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    Tips for Securely Implementing Evasion Prevention

    One of the most worrisome and potentially crippling threats to next-generation infrastructures is Advanced Evasion Techniques (AETs), which are being used more and more by cyber criminals because AETs leave no trace to current management and monitoring systems, logs or reports – leaving the devices blind and creating an illusion of continued security. Since their discovery, many companies have not taken the proper security measures to effectively thwart AETs. Still, the threat posed by AETs is real and there are steps that must be taken to protect your environment. This slideshow features nine tips, provided by Stonesoft, to help you secure against AETs.

    Tips for Securely Implementing Evasion Prevention - slide 1

    Click through for tips on how you can protect your systems from the serious threat posed by advanced evasion techniques (AETs), as identified by Stonesoft.

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    AETs consist of any evasive hacking technique that allows an intruder to bypass security detection during a network-based attack. While AETs themselves are not malicious, they are the vehicle through which any number of malicious attacks can be successfully delivered to vulnerable network targets. They are typically successful in their infiltration due to their ability to ensure that traffic looks normal to security devices, which then allows traffic to pass freely. These stealth cyber attack methods bypass network security, are stackable through simultaneous execution on multiple protocol layers and are capable of changing dynamically, even during the attack’s execution.

    Advanced Persistent Threats (APTs) generally refer to a group, such as a foreign government or hactivist party, that applies a number of techniques and attacks over a long period of time.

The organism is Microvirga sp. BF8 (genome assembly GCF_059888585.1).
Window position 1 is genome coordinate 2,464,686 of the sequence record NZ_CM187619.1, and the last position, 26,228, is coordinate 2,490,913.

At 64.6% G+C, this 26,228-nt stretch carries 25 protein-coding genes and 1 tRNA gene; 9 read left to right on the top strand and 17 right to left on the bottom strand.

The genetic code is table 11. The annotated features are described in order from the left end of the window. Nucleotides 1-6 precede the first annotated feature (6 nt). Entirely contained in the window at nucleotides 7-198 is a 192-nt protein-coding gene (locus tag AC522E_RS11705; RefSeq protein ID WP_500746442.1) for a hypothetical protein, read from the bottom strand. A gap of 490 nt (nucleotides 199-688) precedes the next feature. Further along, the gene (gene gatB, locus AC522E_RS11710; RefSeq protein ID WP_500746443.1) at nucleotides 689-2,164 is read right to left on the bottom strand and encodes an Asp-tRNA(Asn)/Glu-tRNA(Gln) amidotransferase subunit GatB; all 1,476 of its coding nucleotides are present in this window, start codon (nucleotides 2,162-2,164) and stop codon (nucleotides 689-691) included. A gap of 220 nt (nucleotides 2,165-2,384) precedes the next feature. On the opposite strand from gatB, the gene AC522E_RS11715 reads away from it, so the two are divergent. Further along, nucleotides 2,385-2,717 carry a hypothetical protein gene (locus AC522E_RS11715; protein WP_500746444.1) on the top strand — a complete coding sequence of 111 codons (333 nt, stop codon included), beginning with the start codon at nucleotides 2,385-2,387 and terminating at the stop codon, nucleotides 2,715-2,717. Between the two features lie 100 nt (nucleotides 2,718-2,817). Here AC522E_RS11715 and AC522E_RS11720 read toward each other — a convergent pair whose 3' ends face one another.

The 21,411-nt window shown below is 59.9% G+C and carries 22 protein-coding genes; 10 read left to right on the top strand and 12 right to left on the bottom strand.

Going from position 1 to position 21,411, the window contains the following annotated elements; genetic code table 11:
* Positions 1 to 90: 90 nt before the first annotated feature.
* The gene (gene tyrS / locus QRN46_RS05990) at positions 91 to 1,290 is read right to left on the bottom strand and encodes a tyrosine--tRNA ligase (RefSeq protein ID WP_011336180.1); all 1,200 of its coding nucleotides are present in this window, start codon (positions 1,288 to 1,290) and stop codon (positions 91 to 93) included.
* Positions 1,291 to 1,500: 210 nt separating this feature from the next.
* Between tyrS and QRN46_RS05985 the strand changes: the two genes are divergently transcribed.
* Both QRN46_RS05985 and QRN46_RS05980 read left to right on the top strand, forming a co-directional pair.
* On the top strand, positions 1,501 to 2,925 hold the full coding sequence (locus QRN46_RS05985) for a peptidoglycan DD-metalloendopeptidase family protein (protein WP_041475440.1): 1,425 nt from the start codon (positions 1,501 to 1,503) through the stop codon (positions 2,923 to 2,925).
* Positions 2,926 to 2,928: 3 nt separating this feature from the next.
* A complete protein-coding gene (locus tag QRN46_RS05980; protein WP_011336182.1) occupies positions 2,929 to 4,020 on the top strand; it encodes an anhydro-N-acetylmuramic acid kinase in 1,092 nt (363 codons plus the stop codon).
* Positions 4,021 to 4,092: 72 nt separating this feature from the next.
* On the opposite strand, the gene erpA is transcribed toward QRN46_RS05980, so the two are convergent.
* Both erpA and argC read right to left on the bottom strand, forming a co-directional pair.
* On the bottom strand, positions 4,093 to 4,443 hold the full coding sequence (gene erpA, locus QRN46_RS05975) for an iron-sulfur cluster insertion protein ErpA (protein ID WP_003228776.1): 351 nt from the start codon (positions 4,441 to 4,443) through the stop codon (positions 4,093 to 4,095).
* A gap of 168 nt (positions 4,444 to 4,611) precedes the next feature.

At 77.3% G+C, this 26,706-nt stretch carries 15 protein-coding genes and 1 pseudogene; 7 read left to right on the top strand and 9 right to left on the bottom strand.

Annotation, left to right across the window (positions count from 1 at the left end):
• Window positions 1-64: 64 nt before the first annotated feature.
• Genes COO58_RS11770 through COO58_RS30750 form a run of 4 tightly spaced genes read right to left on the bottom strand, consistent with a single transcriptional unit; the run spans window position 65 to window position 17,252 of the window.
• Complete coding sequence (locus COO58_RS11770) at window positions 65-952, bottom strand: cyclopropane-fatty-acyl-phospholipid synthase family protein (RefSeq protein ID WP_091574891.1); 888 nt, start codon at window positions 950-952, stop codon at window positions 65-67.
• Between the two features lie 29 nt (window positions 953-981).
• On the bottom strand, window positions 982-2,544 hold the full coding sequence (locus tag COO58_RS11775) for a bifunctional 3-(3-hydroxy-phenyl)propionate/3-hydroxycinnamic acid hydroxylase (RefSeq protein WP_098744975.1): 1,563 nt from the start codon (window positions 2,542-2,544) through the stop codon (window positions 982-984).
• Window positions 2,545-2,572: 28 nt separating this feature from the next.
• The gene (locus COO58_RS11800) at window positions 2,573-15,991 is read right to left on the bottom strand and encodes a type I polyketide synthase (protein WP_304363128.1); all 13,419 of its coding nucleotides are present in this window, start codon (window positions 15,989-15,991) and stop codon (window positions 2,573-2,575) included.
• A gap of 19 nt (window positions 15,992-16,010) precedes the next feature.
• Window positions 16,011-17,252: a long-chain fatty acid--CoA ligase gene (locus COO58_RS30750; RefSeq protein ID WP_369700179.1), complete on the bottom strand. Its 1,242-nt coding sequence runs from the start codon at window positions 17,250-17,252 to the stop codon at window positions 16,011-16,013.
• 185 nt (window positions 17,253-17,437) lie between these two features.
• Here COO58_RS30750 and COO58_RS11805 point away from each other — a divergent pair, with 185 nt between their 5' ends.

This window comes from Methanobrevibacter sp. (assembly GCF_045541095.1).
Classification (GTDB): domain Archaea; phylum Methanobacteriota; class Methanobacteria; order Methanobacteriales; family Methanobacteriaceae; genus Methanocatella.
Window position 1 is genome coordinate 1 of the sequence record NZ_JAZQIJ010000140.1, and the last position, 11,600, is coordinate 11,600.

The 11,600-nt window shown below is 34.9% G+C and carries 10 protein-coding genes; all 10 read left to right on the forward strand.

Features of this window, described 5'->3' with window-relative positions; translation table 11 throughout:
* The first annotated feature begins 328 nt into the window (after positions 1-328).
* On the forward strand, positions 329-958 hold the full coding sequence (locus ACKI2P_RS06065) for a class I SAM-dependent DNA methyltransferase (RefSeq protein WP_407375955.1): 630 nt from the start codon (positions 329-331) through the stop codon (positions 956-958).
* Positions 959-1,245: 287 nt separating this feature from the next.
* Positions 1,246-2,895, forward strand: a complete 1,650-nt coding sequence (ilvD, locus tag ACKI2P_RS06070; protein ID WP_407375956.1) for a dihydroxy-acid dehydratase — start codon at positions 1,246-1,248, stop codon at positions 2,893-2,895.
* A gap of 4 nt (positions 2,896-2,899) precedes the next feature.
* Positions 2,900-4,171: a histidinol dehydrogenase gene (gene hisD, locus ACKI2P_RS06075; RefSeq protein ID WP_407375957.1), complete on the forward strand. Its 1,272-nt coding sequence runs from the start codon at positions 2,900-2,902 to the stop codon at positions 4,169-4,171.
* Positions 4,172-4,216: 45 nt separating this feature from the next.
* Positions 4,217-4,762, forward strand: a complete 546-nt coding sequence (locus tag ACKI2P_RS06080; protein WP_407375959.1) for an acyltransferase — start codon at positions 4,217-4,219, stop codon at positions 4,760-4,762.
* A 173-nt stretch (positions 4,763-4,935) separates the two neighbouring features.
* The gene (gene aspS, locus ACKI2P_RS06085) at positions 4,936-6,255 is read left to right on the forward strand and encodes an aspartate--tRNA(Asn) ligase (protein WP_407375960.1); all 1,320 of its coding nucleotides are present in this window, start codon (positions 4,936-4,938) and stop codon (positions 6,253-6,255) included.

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    AETs foil security measures for two main reasons. One is the astronomical amount of combinations that AETs can employ. The other is the type of inspections many security devices employ. Those that perform packet or pseudo packet-based inspection across a limited number of protocols and network layers, using signature pattern matching, are not capable of stopping AETs. Additionally, published device lab tests have not satisfactorily tested device behaviors when they encounter AETs.

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    Traffic handling, inspection and detection are three main weak points in a network. Traffic handling for many IPS devices is done with a throughput orientation, which does not allow for full normalization. Data traffic should be normalized 100 percent on every protocol layer before payload inspection is executed. This is not the case for many devices, which are instead designed to optimize the inline throughput performance. Furthermore, the devices are often optimized in a clean, or simulated, network that is never targeted with a complex attack. Instead of performing full normalization, many devices implement shortcuts and therefore only perform partial normalization and inspection. As a result, shortcut exploitation by evasions becomes a strong possibility. Rather than inspect only segments or pseudo-packets, proper security devices must inspect a constant data stream.

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    The vulnerability to AET infiltration is not simply a theory. Organizations have taken note of the tremendous risk AETs pose and have run their own series of tests through their own products as well as through other security devices. In a Stonesoft test running 124 randomly selected AETs through the leading devices, the devices largely failed to detect AETs, with the results reported through the CERT-FI vulnerability coordination process flow. Furthermore, ISACA reported on the AET testing results of leading firewalls, IDS and IPS systems and deemed some security appliances’ performance “downright useless when faced with these new style crafted threats.” Results from intrusion attempts running 104 AETs reported 34 successful intrusions, compared to 17 blocked attempts.